Harlequin

'Harlequin' Creeping Euonymus;
or, Variegated Wintercreeper


"With tears I watered love's creeper
and it took root."

-Mirabai
(1498-1546)

   

Euonymus fortunei var radicans 'Harlequin' is a dwarf evergreen creeping vine with variegated green & white leaves, with pink fall & winter highlights, for year-round interest. The oval leaves are littler & flatter than most varieties within this species. It was introduced by Brookside Gardens of Montgomery County, Maryland.

It is hardy in USDA zones 5 through 9. It spreads to three feet, further over time, but is a slow grower. It hugs the ground fairly closely, as short as three inches, possibly humping up to eight or ten inches after a great long while, although it can scrabble upward & over a rock or small trellis to two feet.

The species, native to China, can be aggressive in the garden & even invasive, but 'Harlequin' is extremely restrained. If used as a full groundcover, young plants would have to be as close together as one-foot & still take three years or longer to fill in completely, as the growth rate is even slower than for other slow-growing fortunei cultivars.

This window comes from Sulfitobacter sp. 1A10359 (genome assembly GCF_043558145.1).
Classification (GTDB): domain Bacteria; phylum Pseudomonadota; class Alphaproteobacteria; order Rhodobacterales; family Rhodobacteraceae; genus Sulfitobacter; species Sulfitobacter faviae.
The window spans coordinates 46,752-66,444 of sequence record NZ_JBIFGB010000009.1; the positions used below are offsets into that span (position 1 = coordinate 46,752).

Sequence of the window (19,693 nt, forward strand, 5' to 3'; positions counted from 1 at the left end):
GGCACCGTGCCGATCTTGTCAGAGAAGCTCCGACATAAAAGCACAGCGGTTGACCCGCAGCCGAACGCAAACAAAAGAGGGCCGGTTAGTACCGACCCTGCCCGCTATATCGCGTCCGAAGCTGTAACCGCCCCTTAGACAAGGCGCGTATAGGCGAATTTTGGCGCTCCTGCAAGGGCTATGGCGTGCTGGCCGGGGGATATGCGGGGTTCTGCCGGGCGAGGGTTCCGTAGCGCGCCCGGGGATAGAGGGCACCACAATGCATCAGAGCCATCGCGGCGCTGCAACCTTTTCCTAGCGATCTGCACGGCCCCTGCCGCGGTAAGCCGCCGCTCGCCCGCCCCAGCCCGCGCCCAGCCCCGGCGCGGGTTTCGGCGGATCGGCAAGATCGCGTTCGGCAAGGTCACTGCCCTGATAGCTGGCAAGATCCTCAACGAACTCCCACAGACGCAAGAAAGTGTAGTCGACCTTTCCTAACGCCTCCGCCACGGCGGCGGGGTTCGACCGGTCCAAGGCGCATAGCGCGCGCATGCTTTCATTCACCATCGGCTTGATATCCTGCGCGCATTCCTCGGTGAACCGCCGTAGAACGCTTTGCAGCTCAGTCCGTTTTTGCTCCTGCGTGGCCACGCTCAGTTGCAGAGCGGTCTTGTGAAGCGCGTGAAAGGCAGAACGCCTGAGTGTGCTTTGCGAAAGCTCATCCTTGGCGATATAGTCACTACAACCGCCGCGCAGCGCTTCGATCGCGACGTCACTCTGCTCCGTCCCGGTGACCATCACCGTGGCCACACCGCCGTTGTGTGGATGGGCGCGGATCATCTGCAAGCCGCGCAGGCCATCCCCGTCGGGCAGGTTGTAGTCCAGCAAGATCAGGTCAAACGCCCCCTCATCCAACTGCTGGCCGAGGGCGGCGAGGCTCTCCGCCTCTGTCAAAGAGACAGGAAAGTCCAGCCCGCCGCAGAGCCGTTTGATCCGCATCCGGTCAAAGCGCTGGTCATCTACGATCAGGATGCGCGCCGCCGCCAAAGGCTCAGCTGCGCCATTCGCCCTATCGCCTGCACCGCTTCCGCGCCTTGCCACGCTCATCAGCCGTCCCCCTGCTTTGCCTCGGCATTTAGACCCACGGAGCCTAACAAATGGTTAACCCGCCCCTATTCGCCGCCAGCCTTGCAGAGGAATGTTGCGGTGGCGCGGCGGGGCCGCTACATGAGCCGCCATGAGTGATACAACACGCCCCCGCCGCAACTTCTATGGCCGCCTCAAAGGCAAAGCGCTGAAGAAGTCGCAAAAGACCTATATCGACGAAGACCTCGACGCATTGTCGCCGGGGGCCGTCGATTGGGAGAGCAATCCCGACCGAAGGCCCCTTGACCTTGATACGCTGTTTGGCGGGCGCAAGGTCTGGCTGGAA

It does well in bright shade or partial shade, in well-draining soil. It is adaptable to more sun but like so many variegated plants would be at risk of sun-burn.

In conditions it dislikes it is susceptible to powdery mildew & attack by euonymus scale (Unaspis euonymi). A scale infestation can be very burdensome & difficult to control, though fortunately they tend to attack only stressed plants. A happy 'Harlequin' is low-maintenance & free of pests or disease.

Even maltreated, this plant can be hard to kill. When I first began doing gardening & landscaping at a certain property, I had to repair the damage done by a former owner who had the gardens very deeply way too mulched a year before. All of the low-growing 'Harlequin' patches were buried. Yet they worked their way to the surface of the woodchip mulch, brittle & scraggly, but alive. I dug them out, churned the soil for them, replanted them properly on the surface, & they bounced back to life.

Propagation is from late summer cuttings started in greenhouse or similar protection, or by root division in spring, or from self-rooted stems that have crept away from the central plant.

   



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